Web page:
Impacts of traditional husbandry practices on exploitable levels of genetic diversity in cultured 'Tra' catfish (Pangasianodon hypophthalmus) in the Mekong Delta, Vietnam

Bui, Thi Lien Ha (2011) Impacts of traditional husbandry practices on exploitable levels of genetic diversity in cultured 'Tra' catfish (Pangasianodon hypophthalmus) in the Mekong Delta, Vietnam. Masters by Research thesis, Queensland University of Technology.

Abstract

Sutchi catfish (Pangasianodon hypophthalmus) – known more universally by the Vietnamese name ‘Tra’ is an economically important freshwater fish in the Mekong Delta in Vietnam that constitutes an important food resource. Artificial propagation technology for Tra catfish has only recently been developed along the main branches of the Mekong River where more than 60% of the local human population participate in fishing or aquaculture. Extensive support for catfish culture in general, and that of Tra (P. hypophthalmus) in particular, has been provided by the Vietnamese government to increase both the scale of production and to develop international export markets. In 2006, total Vietnamese catfish exports reached approximately 286,602 metric tons (MT) and were valued at 736.87 $M with a number of large new export destinations being developed. Total value of production from catfish culture has been predicted to increase to approximately USD 1 billion by 2020. While freshwater catfish culture in Vietnam has a promising future, concerns have been raised about long-term quality of fry and the effectiveness of current brood stock management practices, issues that have been largely neglected to date. In this study, four DNA markers (microsatellite loci: CB4, CB7, CB12 and CB13) that were developed specifically for Tra (P. hypophthalmus) in an earlier study were applied to examine the genetic quality of artificially propagated Tra fry in the Mekong Delta in Vietnam. The goals of the study were to assess: (i) how well available levels of genetic variation in Tra brood stock used for artificial propagation in the Mekong Delta of Vietnam (breeders from three private hatcheries and Research Institute of Aquaculture No2 (RIA2) founders) has been conserved; and (ii) whether or not genetic diversity had declined significantly over time in a stock improvement program for Tra catfish at RIA2. A secondary issue addressed was how genetic markers could best be used to assist industry development. DNA was extracted from fins of catfish collected from the two main branches of the Mekong River inf Vietnam, three private hatcheries and samples from the Tra improvement program at RIA2.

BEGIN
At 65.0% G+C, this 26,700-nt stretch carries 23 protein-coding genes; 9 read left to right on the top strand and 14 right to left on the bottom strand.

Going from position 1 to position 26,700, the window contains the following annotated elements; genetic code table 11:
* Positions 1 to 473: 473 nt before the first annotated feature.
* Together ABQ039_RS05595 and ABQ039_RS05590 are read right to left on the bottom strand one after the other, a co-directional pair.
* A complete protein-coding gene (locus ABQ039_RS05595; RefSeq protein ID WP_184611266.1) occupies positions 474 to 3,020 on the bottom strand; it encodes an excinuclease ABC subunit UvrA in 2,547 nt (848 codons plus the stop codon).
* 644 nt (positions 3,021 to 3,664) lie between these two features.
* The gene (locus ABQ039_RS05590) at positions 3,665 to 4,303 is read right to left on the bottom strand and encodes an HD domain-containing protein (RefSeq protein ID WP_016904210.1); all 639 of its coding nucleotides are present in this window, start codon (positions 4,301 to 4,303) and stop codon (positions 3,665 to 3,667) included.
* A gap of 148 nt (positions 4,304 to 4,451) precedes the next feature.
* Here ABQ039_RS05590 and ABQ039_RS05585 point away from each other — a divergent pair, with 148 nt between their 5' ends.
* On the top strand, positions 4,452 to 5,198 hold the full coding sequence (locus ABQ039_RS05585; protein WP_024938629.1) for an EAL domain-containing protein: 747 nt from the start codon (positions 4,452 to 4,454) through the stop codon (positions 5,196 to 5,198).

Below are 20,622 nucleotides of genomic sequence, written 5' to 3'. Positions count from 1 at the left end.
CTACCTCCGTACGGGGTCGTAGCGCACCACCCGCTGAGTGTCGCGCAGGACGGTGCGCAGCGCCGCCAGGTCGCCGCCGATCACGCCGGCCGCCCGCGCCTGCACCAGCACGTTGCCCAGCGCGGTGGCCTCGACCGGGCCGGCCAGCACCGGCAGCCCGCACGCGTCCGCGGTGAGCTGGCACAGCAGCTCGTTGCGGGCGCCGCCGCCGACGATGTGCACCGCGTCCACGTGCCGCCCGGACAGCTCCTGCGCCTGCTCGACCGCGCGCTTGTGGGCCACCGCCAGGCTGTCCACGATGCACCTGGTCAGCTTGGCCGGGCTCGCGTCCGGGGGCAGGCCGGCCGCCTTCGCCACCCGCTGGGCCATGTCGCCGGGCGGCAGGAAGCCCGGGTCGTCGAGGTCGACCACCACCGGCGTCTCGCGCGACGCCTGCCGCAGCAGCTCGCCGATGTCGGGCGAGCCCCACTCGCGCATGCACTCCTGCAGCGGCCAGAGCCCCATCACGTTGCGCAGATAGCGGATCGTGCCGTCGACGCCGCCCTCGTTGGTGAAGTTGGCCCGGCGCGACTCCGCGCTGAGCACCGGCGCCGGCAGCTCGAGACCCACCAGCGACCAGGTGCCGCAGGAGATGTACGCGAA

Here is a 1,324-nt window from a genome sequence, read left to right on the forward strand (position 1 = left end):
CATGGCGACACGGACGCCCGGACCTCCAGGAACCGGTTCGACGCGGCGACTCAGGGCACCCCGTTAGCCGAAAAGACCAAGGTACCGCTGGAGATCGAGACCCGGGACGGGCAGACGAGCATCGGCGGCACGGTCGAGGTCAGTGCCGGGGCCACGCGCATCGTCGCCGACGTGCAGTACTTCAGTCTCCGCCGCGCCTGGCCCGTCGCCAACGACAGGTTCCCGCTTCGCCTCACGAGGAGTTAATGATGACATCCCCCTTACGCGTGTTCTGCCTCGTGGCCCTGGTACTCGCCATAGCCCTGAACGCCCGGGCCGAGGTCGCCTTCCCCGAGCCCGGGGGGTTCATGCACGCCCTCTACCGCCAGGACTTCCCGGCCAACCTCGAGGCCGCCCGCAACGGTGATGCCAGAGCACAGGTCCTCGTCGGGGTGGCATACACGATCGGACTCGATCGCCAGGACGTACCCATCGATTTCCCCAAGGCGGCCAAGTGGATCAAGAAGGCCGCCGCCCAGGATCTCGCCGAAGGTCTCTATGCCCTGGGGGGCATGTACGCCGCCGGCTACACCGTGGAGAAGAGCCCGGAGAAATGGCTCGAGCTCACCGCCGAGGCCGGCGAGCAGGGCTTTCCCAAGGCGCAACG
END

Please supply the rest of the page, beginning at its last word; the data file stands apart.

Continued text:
Study outcomes:

i) Genetic diversity estimates for Tra brood stock samples were similar to, and slightly higher than, wild reference samples. In addition, the relative contribution by breeders to fry in commercial private hatcheries strongly suggest that the true Ne is likely to be significantly less than the breeder numbers used; ii) in a stock improvement program for Tra catfish at RIA2, no significant differences were detected in gene frequencies among generations (FST=0.021, P=0.036>0.002 after Bonferroni correction); and only small differences were observed in alleles frequencies among sample populations.

To date, genetic markers have not been applied in the Tra catfish industry, but in the current project they were used to evaluate the levels of genetic variation in the Tra catfish selective breeding program at RIA2 and to undertake genetic correlations between genetic marker and trait variation. While no associations were detected using only four loci, they analysis provided training in the practical applications of the use of molecular markers in aquaculture in general, and in Tra culture, in particular.

Impact and interest:

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ID Code: 46957
Item Type: QUT Thesis (Masters by Research)
Supervisor: Mather, Peter & Hurwood, David
Keywords: fisheries, aquaculture, genetic diversity, Pangasianodon hypophthalamus, Mekong Delta, Vietnam
Divisions: Past > Schools > Biogeoscience
Past > QUT Faculties & Divisions > Faculty of Science and Technology
Institution: Queensland University of Technology
Deposited On: 10 Nov 2011 02:11
Last Modified: 10 Nov 2011 02:11

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